Thursday, November 3, 2011

The Wonderful Effect of Time

Taking Time to React
After Mwai Kibaki became the third President of Kenya in December 2002, I couldn't help but notice just how different his leadership style was from former President Moi's. Kibaki let his ministers actually guide policy and manage their ministries, he stayed away from the public spotlight and best of all, he took time to react to issues. In delegating and letting those under him be, President Mwai Kibaki was diametrically the opposite of a micro-manager like Amazon's Jeff Bezos.

While these attributes may come across as being stand-offish and indifferent, even bordering on negligence, there is much to learn from especially the third one, thanks to the keyword TIME.

You see, I realized in early 2003 that if the President of an independent republic would be patient and tolerant enough to take time before reacting to every thing that he had a say in, then there must be something worthwhile in the wait.

As we grew up, we were all taught  and constantly reminded to breathe in and count to ten whenever someone pissed us off, to never speak or act in anger, and that patience pays. Let us look at the wonderful effect of time in our lives.

Time is a gift
One of my favorite bloggers reckons that time is a gift. And I agree. She says,
Our Saviour has granted us a lot of gifts and one of the best is time. There are things that you go through in life: some good, some bad but what they both have is common is time.
Time does have this effect in life that we can barely understand. The passage of time changes attitudes and perceptions, makes pain go away, allows us to understand and appreciate what we couldn't before... time changes everything. In fact, we all know that time heals wounds. Inasmuch as scars may remain to constantly remind us what exactly happened, the passage of time will heal both emotional, psychological and physical wounds.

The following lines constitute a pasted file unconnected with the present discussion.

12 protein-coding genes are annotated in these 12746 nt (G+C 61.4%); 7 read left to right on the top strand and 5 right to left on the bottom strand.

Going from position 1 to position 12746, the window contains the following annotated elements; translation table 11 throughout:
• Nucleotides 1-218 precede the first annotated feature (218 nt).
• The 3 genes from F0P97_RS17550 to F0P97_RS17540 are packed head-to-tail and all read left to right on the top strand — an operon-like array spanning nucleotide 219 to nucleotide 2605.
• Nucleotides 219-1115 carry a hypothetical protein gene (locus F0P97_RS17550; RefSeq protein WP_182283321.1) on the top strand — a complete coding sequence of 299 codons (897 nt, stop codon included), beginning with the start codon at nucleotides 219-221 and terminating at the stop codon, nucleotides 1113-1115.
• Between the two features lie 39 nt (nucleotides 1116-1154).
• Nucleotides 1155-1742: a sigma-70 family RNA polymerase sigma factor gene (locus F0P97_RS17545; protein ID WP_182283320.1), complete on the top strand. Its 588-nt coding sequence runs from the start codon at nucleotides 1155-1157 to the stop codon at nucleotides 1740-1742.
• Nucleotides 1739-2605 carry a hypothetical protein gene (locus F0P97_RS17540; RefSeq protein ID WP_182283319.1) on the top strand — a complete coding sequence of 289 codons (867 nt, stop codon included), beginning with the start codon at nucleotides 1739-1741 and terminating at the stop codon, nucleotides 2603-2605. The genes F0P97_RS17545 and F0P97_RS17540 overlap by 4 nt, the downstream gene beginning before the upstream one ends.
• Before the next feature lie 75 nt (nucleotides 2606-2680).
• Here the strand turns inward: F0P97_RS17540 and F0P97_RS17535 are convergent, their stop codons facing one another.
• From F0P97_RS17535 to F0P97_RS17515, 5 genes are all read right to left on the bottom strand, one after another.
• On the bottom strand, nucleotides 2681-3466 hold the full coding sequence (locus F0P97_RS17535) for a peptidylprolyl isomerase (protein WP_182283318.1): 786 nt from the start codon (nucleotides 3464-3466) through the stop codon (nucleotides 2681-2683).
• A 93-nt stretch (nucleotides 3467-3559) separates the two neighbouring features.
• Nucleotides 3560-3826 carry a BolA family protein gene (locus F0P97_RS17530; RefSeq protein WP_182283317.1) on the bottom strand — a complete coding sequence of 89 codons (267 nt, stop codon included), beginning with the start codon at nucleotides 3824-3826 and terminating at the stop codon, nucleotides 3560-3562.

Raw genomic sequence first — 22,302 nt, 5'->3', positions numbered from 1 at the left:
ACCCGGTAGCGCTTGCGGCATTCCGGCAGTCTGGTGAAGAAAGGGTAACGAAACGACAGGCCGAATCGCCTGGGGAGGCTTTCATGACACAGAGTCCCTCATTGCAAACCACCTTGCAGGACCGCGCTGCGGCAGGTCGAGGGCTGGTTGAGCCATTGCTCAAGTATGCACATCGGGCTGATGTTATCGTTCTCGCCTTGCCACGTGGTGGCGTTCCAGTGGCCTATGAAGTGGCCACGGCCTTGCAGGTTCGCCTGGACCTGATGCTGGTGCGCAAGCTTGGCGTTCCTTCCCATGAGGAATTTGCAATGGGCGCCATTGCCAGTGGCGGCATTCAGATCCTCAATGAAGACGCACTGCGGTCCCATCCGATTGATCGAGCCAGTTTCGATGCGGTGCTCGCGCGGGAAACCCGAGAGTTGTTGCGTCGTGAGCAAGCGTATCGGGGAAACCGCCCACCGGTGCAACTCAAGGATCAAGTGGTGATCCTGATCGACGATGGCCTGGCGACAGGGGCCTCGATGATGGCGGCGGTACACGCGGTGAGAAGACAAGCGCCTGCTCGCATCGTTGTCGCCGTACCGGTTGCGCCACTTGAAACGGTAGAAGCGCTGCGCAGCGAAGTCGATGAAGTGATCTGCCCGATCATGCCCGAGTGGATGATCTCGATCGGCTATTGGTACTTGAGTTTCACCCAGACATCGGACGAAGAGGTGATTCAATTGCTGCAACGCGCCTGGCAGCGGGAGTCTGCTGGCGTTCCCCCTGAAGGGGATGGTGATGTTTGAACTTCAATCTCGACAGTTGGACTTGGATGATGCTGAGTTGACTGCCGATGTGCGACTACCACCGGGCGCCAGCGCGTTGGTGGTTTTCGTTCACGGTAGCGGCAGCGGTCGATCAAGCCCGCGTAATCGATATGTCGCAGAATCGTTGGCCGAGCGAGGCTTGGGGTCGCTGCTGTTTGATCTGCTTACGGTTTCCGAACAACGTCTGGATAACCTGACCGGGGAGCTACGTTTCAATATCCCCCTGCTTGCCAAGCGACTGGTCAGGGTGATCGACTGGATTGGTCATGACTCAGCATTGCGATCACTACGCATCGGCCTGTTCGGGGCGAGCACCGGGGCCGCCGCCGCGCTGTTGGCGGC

Time, and lessons learnt
Looking back, I remember some things I have said or written at a time of crisis, only to regret it after some time. Lately, I have however harnessed the wisdom of waiting it out, and saying or doing nothing no matter how much I'm tempted to react. It takes a great deal of determination to NOT DO something when you really feel that you have a right to say or do something in return.

With time, you cool down and even more interestingly, you begin to look at the same situation you were aching to react to in an entirely different way. This is the time when you realize that it was wise to not react too quickly, you have nothing to regret and should you act now, it will only be because it is necessary and you are now much wiser to handle the consequences of your actions.

Think about instances in your life when you had to resist the near-overwhelming urge to react to something. How did you manage to hold on and deal with the situation much later? Was the decision to wait a wise one? Has this made you better placed to deal with future situations and decisions that demand patience and tolerance.

Do you currently have very strong feelings of dissent about someone or something? Do you feel wronged and offended? Are you considering giving as good as you got and avenging yourself?
Well, take time and hold out. Give yourself a definite time to wait until you can deal with the situation or the person. It will surprise you how different your feelings and attitude will change after the waiting period.

Don't eat the marshmallow, yet.
In other news, success is also heavily hinged on our ability to wait. In his famous and engaging 2009 TED Talk, Joachim de Posada still reminds you to not eat the marshmallow... yet.

Have a great day.


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